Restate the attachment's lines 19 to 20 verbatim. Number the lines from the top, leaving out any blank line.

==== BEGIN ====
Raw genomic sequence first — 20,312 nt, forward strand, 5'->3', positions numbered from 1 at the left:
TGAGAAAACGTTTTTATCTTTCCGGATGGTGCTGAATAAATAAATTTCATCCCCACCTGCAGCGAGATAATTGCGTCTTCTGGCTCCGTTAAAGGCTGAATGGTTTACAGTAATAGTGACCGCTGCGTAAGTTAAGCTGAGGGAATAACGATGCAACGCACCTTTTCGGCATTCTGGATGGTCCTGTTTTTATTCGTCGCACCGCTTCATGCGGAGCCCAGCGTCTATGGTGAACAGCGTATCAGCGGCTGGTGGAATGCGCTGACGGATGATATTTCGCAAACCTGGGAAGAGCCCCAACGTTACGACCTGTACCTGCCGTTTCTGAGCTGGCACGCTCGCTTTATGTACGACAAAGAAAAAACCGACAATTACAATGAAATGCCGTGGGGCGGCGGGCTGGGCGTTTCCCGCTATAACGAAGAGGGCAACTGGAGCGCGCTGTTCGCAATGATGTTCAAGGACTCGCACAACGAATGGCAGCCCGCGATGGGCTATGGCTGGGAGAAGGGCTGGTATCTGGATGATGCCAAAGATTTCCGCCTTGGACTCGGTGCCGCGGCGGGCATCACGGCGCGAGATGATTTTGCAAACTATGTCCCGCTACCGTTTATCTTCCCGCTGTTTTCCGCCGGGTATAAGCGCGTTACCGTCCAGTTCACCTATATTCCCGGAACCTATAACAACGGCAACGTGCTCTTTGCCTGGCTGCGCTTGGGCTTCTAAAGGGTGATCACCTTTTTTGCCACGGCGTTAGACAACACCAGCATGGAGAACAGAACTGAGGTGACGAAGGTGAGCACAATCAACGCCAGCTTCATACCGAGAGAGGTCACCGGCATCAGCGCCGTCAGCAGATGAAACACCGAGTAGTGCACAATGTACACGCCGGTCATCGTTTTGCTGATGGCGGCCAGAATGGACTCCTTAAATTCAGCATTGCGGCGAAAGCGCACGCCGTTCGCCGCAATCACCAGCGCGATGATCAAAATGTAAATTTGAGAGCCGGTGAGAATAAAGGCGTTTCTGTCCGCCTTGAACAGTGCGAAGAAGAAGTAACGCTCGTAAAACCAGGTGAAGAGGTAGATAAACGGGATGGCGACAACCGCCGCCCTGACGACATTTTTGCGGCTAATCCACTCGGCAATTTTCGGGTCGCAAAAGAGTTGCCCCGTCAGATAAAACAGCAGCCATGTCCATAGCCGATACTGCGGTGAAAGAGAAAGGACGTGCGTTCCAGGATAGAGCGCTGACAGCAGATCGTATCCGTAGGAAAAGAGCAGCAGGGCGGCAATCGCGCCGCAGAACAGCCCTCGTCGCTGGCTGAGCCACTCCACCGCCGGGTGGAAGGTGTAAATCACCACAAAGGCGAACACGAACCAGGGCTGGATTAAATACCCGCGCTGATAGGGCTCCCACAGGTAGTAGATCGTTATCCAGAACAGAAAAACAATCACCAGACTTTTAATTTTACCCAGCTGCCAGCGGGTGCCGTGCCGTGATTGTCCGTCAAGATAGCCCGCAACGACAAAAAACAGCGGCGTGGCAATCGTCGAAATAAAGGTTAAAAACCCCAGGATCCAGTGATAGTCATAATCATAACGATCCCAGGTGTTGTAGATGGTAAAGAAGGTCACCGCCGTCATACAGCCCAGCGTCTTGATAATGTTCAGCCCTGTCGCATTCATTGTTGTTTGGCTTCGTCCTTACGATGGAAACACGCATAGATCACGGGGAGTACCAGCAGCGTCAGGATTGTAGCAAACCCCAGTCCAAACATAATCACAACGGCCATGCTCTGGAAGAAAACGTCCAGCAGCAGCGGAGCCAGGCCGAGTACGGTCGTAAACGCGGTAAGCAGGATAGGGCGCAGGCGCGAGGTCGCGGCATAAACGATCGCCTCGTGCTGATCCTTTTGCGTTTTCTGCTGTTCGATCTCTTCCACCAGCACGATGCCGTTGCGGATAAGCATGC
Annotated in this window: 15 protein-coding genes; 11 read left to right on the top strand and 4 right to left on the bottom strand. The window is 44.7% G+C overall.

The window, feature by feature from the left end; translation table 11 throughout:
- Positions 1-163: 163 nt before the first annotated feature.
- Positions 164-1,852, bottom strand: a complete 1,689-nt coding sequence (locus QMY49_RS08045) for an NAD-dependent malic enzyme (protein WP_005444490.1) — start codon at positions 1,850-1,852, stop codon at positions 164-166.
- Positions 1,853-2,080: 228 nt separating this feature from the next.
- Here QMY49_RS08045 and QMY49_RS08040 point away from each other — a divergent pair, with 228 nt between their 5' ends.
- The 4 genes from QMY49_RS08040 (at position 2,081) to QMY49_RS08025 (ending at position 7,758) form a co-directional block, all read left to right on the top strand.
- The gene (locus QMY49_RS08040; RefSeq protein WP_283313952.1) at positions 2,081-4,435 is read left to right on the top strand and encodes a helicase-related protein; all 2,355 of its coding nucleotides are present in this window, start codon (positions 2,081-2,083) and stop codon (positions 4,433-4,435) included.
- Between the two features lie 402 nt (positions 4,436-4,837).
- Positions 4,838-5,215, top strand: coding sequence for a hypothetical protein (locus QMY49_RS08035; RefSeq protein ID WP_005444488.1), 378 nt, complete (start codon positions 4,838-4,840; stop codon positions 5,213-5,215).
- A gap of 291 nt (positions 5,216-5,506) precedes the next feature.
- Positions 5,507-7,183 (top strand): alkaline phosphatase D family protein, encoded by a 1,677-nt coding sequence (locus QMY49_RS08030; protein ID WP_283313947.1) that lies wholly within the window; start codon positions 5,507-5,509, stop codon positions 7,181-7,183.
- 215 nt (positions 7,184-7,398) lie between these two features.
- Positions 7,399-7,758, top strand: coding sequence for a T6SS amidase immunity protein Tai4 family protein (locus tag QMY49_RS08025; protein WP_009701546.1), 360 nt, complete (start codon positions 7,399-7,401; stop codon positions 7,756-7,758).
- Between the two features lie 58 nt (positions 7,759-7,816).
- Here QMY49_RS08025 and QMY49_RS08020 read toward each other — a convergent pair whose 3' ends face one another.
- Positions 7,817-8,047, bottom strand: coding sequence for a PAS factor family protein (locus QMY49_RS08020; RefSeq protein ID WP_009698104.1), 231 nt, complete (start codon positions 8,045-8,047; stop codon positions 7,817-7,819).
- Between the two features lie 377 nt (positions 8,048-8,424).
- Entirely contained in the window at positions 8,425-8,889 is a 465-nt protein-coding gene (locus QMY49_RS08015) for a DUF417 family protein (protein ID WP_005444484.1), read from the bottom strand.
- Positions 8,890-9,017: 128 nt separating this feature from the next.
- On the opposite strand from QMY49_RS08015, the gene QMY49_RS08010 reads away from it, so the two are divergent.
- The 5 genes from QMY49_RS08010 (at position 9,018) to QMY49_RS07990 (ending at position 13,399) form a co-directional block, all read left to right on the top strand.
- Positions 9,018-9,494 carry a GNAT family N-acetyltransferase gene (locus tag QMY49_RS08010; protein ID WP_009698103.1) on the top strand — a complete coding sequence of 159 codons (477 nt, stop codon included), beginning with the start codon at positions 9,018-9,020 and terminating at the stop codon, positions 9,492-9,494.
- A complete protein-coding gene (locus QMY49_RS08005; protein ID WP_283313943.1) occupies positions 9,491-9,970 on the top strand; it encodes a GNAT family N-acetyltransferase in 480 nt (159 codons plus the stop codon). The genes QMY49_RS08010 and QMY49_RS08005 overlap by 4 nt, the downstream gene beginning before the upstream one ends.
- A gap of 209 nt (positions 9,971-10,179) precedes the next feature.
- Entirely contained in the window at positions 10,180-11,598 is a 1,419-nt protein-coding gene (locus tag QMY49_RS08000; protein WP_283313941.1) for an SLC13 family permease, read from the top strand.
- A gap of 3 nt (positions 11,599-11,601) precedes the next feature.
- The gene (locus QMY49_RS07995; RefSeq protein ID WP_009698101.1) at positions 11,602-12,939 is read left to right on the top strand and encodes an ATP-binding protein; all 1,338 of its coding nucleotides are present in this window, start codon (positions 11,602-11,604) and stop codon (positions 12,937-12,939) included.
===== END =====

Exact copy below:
- Positions 7,817-8,047, bottom strand: coding sequence for a PAS factor family protein (locus QMY49_RS08020; RefSeq protein ID WP_009698104.1), 231 nt, complete (start codon positions 8,045-8,047; stop codon positions 7,817-7,819).
- Between the two features lie 377 nt (positions 8,048-8,424).